Unexpected moments, off the cuff excursions. There’s a lot to be said for taking a good day at its word, this time of year, and finding yourself doing something you didn’t think you’d be doing in the late autumn sunshine.
So it was that I found myself tootling off to Tentsmuir Nature Reserve in north-east Fife with my friend and colleague, Dr Gail Low, from the University of Dundee, in order to introduce one of our writing students to the conservation team there. Or rather, “not so much ‘conservation’, as such”, according to Tom Cunningham, director of the centre there for more than 20 years, “because we don’t so much want to ‘preserve’ or ‘conserve’ – to interfere that way – as to let the land direct us as to what it needs”.
It was clear from the outset I was in for a whole new mindset around land management. The day was just beginning. We were there – meeting with Tom and Steph Haworth, his student placement officer, and the Forestry Commission team who share the responsibilities for overseeing this unique woodland and coastal environment – as part of an initiative to offer “bespoke internships” to our graduate writing students. Writing isn’t just about publishing books, we tell them. It’s about using their literary skills in a whole range of pursuits that benefit the culture in general. From running book events to organising literacy programmes, from working with new immigrants to Scotland on poetry workshops, to doing what we were doing on this very morning – planning a placement for one of our terrific students, Jed Edwardes, who’s come up to us from Plymouth and has all kinds of ideas for leaflets, websites and blogs, and ultimately a publication that will highlight Tentsmuir’s part in a larger environmental story.
“This is amazing,” he said, as we drove out of the city, passing Morton Lochs and going deep into the forest. “Coming to this part of the UK, with its different weathers, biospheres... It’s incredible for me, being from the other end of the country.” He went on to talk about next week’s bivouacing lessons that he’d lined up with a gang of mates at Glencoe, and a variety of all-weather mountain expeditions and climbs. “Oh yeah,” he continued, in a kind of dream, looking about us as the cold sunlight slanted through the trees and the pale blue sky above seemed to be holding its breath for the loveliness of it all. “There are for sure a bunch of great of things we can be doing here.”
Gail had been telling him that by bike he could make the happy commute across to Tentsmuir twice a week as easy as anything. He needed to. “Go and see John Simpson at Fife Cycles in Leuchars. It’s an absolutely smashing bike shop and John lets you try out bikes and has a chat and there’s no hard sell at all,” she said, immediately selling me on the idea of an electric bike she and her husband are thinking of buying for all their various touring adventures.
“It just changes hills,” she said, “and how far you can go – 70 miles in a day if you want to.” Suddenly I saw Sutherland with my daughters on inherited push bikes with two gears in a whole new light. Elevenses with my sister in Caithness after a brisk start from Rogart? No bother. The information centre at Tentsmuir is also an education hub, with Tom giving a thorough overview of the area to whoever pops in, telling its history and varieties of species, heaths and sands and waters, as though he were talking about his own life, now and 9,000 years ago.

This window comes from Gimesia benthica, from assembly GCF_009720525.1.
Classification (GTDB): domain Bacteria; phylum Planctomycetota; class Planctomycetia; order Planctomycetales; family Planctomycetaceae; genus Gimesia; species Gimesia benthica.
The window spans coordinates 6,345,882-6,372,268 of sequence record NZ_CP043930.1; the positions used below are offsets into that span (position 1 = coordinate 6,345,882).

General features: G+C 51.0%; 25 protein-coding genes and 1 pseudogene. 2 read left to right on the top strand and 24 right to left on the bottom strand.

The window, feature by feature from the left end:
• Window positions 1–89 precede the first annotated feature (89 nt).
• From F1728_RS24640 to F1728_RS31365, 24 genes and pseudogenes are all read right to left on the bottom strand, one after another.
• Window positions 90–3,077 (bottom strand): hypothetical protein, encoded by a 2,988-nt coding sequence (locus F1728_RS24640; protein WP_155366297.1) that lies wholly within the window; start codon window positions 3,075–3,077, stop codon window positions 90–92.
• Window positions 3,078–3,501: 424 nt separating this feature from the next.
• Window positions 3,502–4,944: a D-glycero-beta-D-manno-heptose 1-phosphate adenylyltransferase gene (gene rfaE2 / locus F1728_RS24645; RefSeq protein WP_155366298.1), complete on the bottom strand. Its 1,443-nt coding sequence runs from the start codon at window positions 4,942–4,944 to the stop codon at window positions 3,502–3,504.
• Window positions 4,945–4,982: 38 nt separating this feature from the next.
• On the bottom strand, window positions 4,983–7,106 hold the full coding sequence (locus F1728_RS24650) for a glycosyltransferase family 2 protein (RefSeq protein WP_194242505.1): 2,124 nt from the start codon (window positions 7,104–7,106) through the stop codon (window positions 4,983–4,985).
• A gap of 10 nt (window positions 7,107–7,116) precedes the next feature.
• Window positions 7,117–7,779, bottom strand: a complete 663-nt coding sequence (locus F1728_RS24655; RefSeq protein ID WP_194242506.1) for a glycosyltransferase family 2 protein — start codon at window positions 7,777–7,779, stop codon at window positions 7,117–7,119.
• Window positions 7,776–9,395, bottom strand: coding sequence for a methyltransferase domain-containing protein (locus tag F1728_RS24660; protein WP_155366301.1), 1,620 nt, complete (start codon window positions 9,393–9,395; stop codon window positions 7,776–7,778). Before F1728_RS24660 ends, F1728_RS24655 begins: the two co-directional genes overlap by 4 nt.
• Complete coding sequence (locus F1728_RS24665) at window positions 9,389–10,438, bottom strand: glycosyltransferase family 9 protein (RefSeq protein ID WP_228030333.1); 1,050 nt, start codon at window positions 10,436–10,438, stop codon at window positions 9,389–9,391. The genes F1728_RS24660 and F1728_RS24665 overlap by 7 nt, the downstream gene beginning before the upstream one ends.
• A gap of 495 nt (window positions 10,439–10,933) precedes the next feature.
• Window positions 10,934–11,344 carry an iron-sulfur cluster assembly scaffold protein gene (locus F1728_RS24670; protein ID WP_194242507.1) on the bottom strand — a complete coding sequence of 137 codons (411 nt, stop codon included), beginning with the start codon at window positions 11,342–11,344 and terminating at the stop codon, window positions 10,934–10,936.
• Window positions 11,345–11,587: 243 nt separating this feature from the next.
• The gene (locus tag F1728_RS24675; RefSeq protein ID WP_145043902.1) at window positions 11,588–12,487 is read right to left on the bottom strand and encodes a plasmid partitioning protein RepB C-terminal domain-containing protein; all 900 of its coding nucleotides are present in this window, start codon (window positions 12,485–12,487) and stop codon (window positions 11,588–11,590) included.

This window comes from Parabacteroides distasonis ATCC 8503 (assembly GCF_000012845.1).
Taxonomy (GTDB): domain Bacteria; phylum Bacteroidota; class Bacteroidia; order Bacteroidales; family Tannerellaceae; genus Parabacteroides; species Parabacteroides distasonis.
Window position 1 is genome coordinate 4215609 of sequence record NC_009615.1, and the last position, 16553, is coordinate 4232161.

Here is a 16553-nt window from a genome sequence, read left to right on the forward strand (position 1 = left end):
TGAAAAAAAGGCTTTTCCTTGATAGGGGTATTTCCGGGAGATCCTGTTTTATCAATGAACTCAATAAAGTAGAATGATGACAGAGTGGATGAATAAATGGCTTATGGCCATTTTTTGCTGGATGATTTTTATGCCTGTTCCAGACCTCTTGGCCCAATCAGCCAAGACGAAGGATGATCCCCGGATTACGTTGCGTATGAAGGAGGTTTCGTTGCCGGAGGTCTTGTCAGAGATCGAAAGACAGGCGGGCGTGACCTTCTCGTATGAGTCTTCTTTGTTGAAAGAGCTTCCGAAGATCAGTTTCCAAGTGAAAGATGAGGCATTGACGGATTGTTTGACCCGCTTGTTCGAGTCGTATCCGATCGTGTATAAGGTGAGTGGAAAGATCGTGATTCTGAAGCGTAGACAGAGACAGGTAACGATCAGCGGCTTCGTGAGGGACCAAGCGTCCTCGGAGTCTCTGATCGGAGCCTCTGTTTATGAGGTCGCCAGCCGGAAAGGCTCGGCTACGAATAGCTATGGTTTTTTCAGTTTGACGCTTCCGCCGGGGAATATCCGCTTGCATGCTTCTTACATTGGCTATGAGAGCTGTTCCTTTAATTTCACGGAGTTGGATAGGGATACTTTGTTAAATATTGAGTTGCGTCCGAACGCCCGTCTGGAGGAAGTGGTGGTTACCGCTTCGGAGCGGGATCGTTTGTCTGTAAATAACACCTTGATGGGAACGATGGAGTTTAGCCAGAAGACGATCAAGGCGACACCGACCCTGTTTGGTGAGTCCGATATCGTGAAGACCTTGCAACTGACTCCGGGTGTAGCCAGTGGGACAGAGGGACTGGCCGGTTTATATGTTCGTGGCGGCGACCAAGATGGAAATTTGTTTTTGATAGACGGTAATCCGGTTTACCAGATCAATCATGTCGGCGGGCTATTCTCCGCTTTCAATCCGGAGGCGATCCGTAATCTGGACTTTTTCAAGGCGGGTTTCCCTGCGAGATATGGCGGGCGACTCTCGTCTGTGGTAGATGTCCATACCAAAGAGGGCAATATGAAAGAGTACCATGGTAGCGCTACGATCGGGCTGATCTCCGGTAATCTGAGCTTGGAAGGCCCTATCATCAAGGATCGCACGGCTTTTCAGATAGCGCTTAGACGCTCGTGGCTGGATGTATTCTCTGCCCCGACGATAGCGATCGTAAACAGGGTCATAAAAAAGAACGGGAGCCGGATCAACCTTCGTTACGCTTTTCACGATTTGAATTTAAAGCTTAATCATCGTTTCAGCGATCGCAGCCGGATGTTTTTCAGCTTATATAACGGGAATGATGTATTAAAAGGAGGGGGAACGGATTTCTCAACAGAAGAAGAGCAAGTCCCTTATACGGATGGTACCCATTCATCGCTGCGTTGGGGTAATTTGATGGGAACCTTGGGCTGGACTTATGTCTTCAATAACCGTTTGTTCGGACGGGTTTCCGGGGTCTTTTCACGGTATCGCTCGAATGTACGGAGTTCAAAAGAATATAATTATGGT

“Geomorphology, that’s the word” he said. “That we might recognise that we’re living somewhere that’s in a state of constant flux, of erosion and accretion, both.”
What I came to feel, as he was talking, was that we were standing in a minute – not of texts and meetings and emails – but in a present tense that was complicatedly and beautifully attached to a past and future.
“About a finger of land a day extends into the water. The rise and fall of the sands around us... that’s altering every year,” Tom explained.
This idea that the world is re-ordering, healing – irrespective of our little human part of things – is deeply comforting at at time when the ghastlies like Donald Trump “bullldoze” a bit of Scotland, as Steph put it, “to lay down their golf courses.”
We pulled on gumboots and took a ramble down across the dunes while Steph pointed out the seaweed that was being washed up from the Tay and providing the nutrients for the re-seeding of different kinds of coastal grass.
“People think it’s just seaweed,” she said, “but this stuff” – raking her fingers through the dried kelp – “it’s the beginning of a new life cycle.”
I saw some ragwort, the bright yellow daisy that looks so pretty unless you have a young horsewoman in the family who changes your ideas about that. My second daughter did a whole pony club project on the evils of “struggles” – as horsey people call the plant – on account of the fact that it does nothing but terrible things to horses if they come across it. “Do you yank it out?” I asked, as we’re always doing that up north. “Well,” Steph mused, “We’ve got a certain kind of butterfly here – that just loves it.”
She pointed to ragwort plants that were being stripped bare by caterpillars and so had been unable to spread and proliferate in the usual way. “These guys have found their own way of keeping nature in the right balance,” she said.
Ideas of natural order and restraint – it’s is something we might all aspire to. Having, just this past weekend, emerged out of a London-to-Edinburgh train, dazed and physically exhausted – like so many fellow travellers I’d had no seat for more than half of the journey – by the shocking effects of privatisation upon what used to be such a civilised and decent way to travel, I found myself reflecting on the need for a more natural, “right balance” kind of life.